The approach required at inquests

The judgment goes on to explain that when addressing the question of insanity in the context of a possible finding of unlawful killing the two questions for the Coroner should be:

(1)   whether, on all the available evidence, the issue of insanity is properly raised and then if there is sufficient evidence of insanity for it not to be withdrawn from consideration? (either by the coroner or, if there is one, the jury)

(2)   whether, on all of the relevant evidence, the correct conclusion on the balance of probabilities is that the person in question was not insane?

No burden of proof is required to address those questions. Rather, this approach preserves the protections required by the considerations of fairness. If it was more likely than not that the person was insane at the time of committing the act that led to the death in question, a conclusion of unlawful killing would be unsafe and so should not be reached.

The Claimant had also argued that a finding of insanity it was incompatible with the Coroner’s factual finding that Ms Redmond’s actions at the railway station were deliberate.  But as the Court found, a person’s continuing capacity to act deliberately is not necessarily removed when they are in the grip of a psychosis and so is not determinative of the issue of insanity.  The Coroner’s conclusions were well within the bounds of conclusions which were open to him on the available evidence.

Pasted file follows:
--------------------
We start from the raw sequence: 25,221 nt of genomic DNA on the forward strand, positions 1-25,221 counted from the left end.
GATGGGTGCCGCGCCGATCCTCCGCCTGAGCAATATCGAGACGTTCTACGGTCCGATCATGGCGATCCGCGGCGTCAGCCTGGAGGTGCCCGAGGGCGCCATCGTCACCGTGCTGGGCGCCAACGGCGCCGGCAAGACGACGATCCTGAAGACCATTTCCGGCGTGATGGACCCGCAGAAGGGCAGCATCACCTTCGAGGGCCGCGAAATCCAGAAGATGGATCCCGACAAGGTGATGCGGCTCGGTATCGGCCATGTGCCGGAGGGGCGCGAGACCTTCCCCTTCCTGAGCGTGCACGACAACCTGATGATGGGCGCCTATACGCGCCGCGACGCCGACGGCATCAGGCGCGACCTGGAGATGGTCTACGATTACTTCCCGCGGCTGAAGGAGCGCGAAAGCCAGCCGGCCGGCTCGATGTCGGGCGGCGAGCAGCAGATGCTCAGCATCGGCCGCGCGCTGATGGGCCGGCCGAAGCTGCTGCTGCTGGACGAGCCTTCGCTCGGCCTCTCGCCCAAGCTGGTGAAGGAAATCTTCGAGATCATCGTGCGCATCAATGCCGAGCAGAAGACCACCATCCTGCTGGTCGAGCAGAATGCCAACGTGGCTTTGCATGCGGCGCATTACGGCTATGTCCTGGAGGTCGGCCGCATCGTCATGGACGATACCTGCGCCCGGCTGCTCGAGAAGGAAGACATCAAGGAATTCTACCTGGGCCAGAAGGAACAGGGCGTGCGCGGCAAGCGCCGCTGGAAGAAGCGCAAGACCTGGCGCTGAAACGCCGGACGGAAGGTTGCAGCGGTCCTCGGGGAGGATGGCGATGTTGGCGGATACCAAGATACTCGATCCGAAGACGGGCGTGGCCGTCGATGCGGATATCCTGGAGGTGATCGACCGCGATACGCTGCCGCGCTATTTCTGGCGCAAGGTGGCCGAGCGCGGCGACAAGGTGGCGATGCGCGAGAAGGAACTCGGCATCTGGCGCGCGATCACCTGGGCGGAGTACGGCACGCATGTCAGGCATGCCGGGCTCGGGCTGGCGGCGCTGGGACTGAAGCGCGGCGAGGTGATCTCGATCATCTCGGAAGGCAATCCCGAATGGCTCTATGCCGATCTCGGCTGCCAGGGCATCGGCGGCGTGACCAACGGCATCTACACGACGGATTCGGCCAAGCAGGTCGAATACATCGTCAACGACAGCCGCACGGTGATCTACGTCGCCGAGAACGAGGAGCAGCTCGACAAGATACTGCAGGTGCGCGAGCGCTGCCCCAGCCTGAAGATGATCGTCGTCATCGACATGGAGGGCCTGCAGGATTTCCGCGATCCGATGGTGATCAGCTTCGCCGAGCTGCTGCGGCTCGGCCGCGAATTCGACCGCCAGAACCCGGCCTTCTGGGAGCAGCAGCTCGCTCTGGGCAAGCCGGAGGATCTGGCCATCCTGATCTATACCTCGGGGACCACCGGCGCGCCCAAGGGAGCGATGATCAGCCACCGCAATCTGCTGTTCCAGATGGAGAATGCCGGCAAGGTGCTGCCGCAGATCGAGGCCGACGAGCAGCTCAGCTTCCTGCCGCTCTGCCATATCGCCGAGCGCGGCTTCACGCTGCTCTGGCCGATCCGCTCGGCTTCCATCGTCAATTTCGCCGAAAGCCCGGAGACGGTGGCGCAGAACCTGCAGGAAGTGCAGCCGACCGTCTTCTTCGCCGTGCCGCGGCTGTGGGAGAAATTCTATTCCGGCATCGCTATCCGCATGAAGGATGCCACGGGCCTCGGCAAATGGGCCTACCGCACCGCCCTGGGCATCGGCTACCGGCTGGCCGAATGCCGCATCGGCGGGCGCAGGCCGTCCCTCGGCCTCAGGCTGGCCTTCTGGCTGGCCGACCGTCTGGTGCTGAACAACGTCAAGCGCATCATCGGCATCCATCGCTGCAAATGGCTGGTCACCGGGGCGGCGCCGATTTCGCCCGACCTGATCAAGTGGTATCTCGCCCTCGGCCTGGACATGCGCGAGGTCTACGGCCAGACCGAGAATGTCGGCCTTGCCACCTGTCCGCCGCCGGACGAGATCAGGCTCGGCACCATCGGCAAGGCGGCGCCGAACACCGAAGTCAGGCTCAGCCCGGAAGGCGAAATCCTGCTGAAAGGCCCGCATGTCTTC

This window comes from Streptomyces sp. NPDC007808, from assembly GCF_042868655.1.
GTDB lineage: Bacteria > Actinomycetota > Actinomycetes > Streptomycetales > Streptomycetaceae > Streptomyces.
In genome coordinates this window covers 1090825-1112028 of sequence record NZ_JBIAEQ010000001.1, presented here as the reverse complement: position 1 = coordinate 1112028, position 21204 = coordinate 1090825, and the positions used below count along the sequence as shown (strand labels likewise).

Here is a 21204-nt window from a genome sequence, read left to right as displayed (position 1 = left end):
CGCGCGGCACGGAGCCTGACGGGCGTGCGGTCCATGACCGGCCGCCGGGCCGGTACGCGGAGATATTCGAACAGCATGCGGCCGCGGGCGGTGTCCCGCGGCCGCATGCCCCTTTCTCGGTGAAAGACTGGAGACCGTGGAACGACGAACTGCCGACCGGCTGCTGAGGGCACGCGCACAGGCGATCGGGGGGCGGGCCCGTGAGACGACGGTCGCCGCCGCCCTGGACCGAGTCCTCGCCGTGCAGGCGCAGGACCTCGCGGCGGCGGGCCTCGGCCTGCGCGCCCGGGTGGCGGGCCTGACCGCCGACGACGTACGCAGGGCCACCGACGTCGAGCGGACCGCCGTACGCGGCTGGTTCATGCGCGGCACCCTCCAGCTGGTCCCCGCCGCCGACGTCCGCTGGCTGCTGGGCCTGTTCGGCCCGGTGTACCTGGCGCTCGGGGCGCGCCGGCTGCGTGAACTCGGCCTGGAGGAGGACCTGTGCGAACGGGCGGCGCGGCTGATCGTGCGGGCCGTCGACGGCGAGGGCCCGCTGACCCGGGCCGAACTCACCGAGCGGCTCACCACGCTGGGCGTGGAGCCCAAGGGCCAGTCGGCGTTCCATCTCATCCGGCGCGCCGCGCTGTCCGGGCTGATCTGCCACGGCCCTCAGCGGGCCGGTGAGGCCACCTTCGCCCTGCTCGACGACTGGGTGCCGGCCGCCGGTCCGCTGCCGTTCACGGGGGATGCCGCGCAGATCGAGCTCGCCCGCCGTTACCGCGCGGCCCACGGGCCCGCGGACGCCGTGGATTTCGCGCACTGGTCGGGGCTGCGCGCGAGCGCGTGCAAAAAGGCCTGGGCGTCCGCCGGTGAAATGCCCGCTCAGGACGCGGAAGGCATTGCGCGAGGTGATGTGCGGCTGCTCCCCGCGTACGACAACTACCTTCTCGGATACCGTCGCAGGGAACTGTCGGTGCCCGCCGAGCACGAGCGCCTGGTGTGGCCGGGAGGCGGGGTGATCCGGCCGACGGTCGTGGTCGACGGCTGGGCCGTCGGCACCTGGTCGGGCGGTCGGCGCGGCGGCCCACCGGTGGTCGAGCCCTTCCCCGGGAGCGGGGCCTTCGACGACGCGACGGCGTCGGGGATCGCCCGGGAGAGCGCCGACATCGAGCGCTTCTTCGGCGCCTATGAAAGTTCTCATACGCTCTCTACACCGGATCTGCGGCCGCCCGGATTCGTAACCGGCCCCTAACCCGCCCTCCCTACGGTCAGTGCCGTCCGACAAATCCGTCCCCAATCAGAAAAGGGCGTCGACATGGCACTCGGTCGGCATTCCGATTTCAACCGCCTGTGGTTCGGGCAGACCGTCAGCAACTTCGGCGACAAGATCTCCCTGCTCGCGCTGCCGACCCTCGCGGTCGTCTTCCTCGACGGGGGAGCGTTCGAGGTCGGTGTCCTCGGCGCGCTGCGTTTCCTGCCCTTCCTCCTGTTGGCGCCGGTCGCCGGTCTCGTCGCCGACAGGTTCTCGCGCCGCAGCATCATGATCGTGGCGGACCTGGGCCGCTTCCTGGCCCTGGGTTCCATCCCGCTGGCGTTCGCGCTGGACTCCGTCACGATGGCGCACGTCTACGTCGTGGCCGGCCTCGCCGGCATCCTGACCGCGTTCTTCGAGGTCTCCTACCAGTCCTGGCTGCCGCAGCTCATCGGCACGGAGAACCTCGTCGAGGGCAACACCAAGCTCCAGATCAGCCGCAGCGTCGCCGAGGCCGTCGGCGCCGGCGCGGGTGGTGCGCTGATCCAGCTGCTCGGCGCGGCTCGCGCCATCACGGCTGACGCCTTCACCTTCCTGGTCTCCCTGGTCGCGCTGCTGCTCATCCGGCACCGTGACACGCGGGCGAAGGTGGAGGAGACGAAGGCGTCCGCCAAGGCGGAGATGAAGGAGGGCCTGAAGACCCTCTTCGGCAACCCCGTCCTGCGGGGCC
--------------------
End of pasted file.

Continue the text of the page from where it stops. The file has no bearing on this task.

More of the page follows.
The Narrative Conclusion

The court commented that such a detailed, complicated and sensitive case, particularly in relation to Ms Redmond’s state of mind, had fully justified the Coroner’s decision to give a narrative conclusion.

That conclusion was however described by the Court as “less than immaculately expressed” as in seeking to follow the advice of §32 of the Chief Coroner’s guidance on Unlawful Killing the Coroner had introduced a “clunky” double negative.

However, the Court considered that it was reasonably clear that the Coroners findings were that (a) he was not satisfied that Ms Redmond was not insane at the time of the act, and (b) he was satisfied that she was likely to have been insane at the time of the act.

In such a tricky case as this one, one’s narrative conclusion being  “less than immaculate” is perhaps a criticism most coroners would be happy to live with.




[1] The Chief Coroner was also drawn into the proceedings as an interested party, as paragraph 32 of the Chief Coroner’s Law Sheet: No. 1 on Unlawful Killing also came under scrutiny.